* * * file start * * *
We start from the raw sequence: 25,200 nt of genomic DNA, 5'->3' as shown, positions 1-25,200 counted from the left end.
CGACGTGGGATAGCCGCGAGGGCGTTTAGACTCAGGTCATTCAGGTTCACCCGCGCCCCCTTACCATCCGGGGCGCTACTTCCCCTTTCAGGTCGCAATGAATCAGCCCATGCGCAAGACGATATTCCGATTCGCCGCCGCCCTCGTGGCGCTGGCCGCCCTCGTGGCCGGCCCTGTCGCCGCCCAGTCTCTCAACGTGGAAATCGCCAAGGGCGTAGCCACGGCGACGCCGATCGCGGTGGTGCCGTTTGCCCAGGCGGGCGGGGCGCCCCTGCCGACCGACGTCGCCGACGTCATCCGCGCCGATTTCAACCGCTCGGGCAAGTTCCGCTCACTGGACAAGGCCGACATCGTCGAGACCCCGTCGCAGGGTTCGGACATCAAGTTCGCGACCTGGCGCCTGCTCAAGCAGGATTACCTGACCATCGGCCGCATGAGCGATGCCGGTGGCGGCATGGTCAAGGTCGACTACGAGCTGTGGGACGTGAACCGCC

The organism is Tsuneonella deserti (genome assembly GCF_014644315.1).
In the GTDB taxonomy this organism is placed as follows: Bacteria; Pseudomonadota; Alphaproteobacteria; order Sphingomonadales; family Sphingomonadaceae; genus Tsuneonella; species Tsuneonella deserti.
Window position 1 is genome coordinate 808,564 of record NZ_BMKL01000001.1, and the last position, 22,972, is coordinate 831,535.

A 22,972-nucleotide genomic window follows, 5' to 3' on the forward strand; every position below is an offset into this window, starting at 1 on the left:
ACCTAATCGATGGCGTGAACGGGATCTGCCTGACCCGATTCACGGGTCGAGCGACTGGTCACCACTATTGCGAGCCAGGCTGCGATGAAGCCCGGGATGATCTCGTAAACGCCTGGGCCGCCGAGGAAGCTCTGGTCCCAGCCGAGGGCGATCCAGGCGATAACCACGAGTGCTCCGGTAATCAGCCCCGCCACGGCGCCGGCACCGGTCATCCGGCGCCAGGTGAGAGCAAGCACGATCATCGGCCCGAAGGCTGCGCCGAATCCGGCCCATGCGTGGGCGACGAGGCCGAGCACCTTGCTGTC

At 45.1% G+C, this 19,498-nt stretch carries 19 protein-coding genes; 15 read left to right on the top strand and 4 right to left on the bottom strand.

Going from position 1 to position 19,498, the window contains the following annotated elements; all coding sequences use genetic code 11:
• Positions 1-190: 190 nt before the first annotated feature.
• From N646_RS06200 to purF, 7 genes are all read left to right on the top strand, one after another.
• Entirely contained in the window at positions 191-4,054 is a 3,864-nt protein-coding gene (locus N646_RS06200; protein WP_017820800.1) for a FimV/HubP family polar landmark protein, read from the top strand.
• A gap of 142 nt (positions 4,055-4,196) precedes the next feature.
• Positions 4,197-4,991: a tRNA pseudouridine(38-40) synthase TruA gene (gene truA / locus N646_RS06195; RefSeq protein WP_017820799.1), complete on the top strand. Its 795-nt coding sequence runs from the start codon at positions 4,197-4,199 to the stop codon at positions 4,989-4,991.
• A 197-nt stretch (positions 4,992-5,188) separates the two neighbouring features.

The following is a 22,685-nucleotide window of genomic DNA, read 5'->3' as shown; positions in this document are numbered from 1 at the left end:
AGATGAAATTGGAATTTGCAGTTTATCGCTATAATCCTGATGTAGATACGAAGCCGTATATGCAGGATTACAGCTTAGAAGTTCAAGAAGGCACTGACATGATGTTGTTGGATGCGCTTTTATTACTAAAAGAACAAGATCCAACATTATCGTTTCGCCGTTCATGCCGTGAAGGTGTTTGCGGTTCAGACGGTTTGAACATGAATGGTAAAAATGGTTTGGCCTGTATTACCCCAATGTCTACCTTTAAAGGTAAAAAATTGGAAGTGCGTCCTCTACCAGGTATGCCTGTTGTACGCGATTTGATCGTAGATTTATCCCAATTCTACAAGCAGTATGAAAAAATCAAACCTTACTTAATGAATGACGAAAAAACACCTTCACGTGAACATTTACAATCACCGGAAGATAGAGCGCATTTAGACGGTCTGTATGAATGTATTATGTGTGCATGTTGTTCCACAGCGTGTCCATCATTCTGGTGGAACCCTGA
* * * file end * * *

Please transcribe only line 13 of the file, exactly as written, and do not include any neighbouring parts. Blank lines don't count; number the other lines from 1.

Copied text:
• A gap of 142 nt (positions 4,055-4,196) precedes the next feature.